Ripon, CA 2003 --
Sometimes it becomes obvious what path you were meant to take. That's what happened to turn Escalon's Fr. Peter Carota from a symbol of the American dream into a Roman Catholic priest committed to living an austere life in a modest rural parish out in the country.
Raised in affluent Aptos, Peter Carota was a successful real estate broker with more than his share of worldly success. He had a great career, owned three homes and had done it all before the age of thirty -- the very definition of "success." The year Carota turned twenty-nine, a friend invited him along on a trip to Brazil. The friend was a surgeon who donated time working in a hospital down there each year. Carota went along, thinking that it would be a valuable experience, never dreaming that it would change his life.
"I had three houses while others had none. Is that fair?" Father Carota asked, remembering. "I had so much and they had so little. The first world causes poverty and the third world suffers it ... I realized I didn't want to be part of the greed, part of the system that causes poverty." Adding to that powerful experience in Brazil, Carota found himself drawn to the example of Mother Theresa, the little nun in Calcutta who gave up everything she had and ministered to the poorest of the poor. The gospel passage in which Jesus instructs a man to sell all his possessions, give everything to the poor and follow Him began to carry great weight with Carota, as did the story of St. Francis, the firstborn son of a wealthy family who followed those instructions and gave up all his wealth to minister to the poor.
The change might not have happened over night, but it did happen rapidly. By the time he was thirty-three, Peter Carota had sold everything he had and opened up a small facility he called the "St. Francis Catholic Kitchen" to feed the hungry. "I had to go to Santa Cruz," Carota smiled. "There were no poor people in Aptos." Santa Cruz in 1982 didn't have much to help out the homeless, but Carota did what he could. His efforts garnered some national attention in the press, and as always, some criticism. "It's easy for people to come in and tell you 'change this' or 'you should do that.' I told them, 'Open your own soup kitchen,'" Carota grinned. He also looked for ways to shelter the homeless, and in 1987 Carota was able to purchase a set of buildings on Santa Cruz's Lennox Street, where the Jesus Mary Joseph Home is still in operation.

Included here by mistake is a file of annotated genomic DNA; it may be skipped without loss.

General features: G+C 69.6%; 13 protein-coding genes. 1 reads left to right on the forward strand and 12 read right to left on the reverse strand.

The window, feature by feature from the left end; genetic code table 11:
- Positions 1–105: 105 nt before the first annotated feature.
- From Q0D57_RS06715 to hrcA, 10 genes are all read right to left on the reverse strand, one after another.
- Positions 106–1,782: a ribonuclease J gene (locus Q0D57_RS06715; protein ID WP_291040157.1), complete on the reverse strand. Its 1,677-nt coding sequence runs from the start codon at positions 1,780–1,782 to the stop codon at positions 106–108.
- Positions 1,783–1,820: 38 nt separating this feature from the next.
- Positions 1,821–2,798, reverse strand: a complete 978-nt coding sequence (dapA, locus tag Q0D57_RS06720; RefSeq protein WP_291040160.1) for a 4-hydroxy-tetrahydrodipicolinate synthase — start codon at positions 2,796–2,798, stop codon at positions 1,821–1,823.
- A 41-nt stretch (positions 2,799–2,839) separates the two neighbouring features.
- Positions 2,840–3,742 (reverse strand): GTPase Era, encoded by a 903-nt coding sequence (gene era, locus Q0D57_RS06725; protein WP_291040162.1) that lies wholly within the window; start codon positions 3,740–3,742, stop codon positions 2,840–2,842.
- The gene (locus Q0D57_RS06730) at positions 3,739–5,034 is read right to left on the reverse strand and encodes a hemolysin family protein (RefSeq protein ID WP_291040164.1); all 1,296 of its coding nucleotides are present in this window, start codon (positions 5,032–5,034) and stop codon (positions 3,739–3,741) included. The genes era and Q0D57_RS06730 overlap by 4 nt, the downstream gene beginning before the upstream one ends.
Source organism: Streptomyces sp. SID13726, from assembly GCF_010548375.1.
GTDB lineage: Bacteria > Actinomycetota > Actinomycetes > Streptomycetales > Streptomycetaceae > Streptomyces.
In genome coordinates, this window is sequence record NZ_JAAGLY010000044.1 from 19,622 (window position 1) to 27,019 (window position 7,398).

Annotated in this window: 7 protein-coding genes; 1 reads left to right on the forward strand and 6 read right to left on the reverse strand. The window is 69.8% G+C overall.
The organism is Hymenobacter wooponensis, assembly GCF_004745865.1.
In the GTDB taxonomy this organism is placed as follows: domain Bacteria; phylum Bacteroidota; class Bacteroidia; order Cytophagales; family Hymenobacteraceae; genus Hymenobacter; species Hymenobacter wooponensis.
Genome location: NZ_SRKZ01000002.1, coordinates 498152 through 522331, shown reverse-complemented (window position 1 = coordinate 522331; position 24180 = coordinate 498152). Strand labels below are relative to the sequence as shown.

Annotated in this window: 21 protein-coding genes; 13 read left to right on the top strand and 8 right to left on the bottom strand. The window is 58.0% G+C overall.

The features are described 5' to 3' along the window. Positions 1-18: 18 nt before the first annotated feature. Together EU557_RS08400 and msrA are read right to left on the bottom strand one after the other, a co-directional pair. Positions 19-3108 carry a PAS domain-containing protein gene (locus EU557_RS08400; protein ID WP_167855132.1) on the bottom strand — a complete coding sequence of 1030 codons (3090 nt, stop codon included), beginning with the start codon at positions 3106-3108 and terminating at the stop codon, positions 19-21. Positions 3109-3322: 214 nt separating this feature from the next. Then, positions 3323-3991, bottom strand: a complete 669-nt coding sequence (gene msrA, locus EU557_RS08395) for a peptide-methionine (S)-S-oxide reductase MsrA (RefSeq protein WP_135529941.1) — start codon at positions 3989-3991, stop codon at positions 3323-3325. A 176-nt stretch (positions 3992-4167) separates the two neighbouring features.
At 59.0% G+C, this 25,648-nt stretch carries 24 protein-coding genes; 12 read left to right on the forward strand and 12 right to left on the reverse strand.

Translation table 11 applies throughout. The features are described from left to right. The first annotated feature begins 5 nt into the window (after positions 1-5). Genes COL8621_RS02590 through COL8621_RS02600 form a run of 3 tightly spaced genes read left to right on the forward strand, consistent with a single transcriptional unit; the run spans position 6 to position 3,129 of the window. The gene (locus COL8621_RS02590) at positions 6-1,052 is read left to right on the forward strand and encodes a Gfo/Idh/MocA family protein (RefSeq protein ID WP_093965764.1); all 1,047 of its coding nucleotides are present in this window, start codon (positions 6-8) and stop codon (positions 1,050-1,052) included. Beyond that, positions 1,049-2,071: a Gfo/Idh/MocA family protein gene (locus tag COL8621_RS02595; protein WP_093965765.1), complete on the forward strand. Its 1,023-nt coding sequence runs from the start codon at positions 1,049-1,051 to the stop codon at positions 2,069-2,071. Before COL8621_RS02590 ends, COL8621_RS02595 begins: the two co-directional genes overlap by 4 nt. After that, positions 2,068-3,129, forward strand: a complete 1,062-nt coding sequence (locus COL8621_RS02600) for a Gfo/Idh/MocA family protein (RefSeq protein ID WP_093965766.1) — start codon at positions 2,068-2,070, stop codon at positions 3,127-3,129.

The decision to become a priest took a little longer, but that, too seemed obvious. One of the major factors in his decision was the nature of poverty in the United States. Although Carota did his best to help with the physical and material needs of the poor in Santa Cruz, he says, "Most poverty in the U.S. comes from drug and alcohol addiction. That comes from sin." He saw a need for spiritual help that was not getting met in many of the visitors to his kitchen. People's need for spiritual guidance was a theme that began recurring in Carota's life. Visiting jails as part of a prison ministry, Carota was constantly asked by inmates to hear their confessions, a role that in Catholicism, only a priest can perform. He had a chapel built on the Santa Cruz boardwalk for migrant farm workers who wanted to go to Mass, but getting a priest to come perform the service was difficult. Peter Carota began to think that maybe he was the one who needed to step in and fill that void. Carota recalls, "I said, hey, I'm not the greatest guy, but I'm willing to be a priest for the poor."
Becoming a Roman Catholic priest is a big decision. It requires four years of training in a seminary, a period of constant evaluation and self-examination. Candidates for priesthood are also required to take vows of chastity and obedience, and encouraged to lead simple lives. That means no wife, no children, and few worldly goods -- all for the opportunity to spend the rest of their life serving others. It's a trade-off that seems contrary to everything most of us spend our lives working towards. But for some people, like Peter Carota, it just makes sense.
It's been "Father Carota" for six years now, and though the soup kitchen and shelter are both still going strong in Santa Cruz under the guidance of volunteers, the good reverend has moved. He has recently become the pastor of St. Patrick's Catholic Church on Highway 120 in Escalon, a rural parish along Highway 120 that acts as something of a catch-all for Catholic families in Escalon and Ripon, where he ministers to the material and spiritual needs of farmers, migrant workers, and commuters. Carota describes his new parish as being very prayerful and kind. "I'm amazed at the faith here," he says, enthusiasm evident as he talks about St. Patrick's. "It's an exceptional community. It's not exaggerating to say that. [St. Patrick's is] a wonderful church." Here, just as in Santa Cruz, Carota says the hardest part about serving the community is that there is never enough time to do all the things that need to be done. But when all is said and done, how does he like being a priest?
A big smile lights up his face at the question. "I love it."
This article first appeared in the Manteca (Calif.) Bulletin.